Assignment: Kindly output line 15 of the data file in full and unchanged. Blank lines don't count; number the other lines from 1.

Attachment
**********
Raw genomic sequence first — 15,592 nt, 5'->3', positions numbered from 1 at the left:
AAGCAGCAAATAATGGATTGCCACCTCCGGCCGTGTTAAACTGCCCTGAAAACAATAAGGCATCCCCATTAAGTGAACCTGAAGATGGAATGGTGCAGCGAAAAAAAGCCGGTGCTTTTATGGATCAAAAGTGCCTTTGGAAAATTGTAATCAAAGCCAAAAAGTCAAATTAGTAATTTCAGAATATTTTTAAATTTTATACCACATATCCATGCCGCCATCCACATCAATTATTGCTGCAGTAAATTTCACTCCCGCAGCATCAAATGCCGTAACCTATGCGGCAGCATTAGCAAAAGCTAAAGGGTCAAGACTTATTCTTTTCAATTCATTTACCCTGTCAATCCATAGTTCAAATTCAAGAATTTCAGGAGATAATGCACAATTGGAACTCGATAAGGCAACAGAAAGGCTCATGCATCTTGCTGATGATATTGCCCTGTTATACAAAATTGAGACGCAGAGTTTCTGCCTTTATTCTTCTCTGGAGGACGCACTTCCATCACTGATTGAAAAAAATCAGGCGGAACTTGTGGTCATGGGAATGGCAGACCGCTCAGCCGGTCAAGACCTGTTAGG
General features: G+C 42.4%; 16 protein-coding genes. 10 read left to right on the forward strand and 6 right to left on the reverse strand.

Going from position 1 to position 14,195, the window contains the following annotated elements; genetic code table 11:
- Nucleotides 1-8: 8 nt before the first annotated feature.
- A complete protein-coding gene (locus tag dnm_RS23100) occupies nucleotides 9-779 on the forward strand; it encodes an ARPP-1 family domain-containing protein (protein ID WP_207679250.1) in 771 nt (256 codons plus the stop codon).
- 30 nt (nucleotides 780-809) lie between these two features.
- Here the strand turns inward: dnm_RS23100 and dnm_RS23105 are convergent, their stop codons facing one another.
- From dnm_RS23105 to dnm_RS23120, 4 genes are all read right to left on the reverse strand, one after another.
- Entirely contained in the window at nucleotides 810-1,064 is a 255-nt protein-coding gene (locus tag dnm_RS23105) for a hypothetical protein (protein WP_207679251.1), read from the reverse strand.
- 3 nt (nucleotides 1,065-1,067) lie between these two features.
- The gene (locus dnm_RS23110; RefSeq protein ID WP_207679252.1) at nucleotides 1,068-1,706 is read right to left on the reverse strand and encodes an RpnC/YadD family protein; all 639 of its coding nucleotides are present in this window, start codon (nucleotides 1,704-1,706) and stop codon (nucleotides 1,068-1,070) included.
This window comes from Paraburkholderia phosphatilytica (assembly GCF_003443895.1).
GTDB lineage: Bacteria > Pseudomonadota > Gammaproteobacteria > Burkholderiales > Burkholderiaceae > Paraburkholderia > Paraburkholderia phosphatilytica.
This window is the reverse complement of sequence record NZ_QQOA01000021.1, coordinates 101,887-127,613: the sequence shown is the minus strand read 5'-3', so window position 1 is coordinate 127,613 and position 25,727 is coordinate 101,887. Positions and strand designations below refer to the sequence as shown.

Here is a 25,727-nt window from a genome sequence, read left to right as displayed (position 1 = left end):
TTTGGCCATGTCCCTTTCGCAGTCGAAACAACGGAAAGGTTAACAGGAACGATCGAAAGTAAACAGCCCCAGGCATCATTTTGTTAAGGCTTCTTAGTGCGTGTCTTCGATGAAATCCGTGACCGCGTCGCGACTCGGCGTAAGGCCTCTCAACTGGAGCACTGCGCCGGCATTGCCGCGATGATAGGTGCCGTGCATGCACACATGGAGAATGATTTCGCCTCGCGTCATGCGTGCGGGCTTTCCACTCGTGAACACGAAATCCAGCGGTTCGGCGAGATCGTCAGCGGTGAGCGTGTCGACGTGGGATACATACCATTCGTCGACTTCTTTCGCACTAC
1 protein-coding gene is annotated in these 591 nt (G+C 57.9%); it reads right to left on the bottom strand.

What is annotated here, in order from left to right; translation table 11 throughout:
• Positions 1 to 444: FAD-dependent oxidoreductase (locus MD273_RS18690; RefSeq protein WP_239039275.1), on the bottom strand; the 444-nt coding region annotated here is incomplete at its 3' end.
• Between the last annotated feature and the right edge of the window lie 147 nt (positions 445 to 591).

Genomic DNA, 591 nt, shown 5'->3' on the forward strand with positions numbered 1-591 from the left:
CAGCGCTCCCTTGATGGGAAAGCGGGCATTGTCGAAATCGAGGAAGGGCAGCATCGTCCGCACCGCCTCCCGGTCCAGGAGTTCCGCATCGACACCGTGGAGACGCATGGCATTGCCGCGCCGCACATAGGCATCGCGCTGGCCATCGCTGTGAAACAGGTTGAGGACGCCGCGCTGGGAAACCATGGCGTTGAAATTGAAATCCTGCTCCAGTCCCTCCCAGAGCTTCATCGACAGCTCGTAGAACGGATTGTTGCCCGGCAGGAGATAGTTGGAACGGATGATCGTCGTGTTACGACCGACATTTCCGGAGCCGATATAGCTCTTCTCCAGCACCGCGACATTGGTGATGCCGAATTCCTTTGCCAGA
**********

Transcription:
This window is the reverse complement of sequence record NZ_QQOA01000021.1, coordinates 101,887-127,613: the sequence shown is the minus strand read 5'-3', so window position 1 is coordinate 127,613 and position 25,727 is coordinate 101,887. Positions and strand designations below refer to the sequence as shown.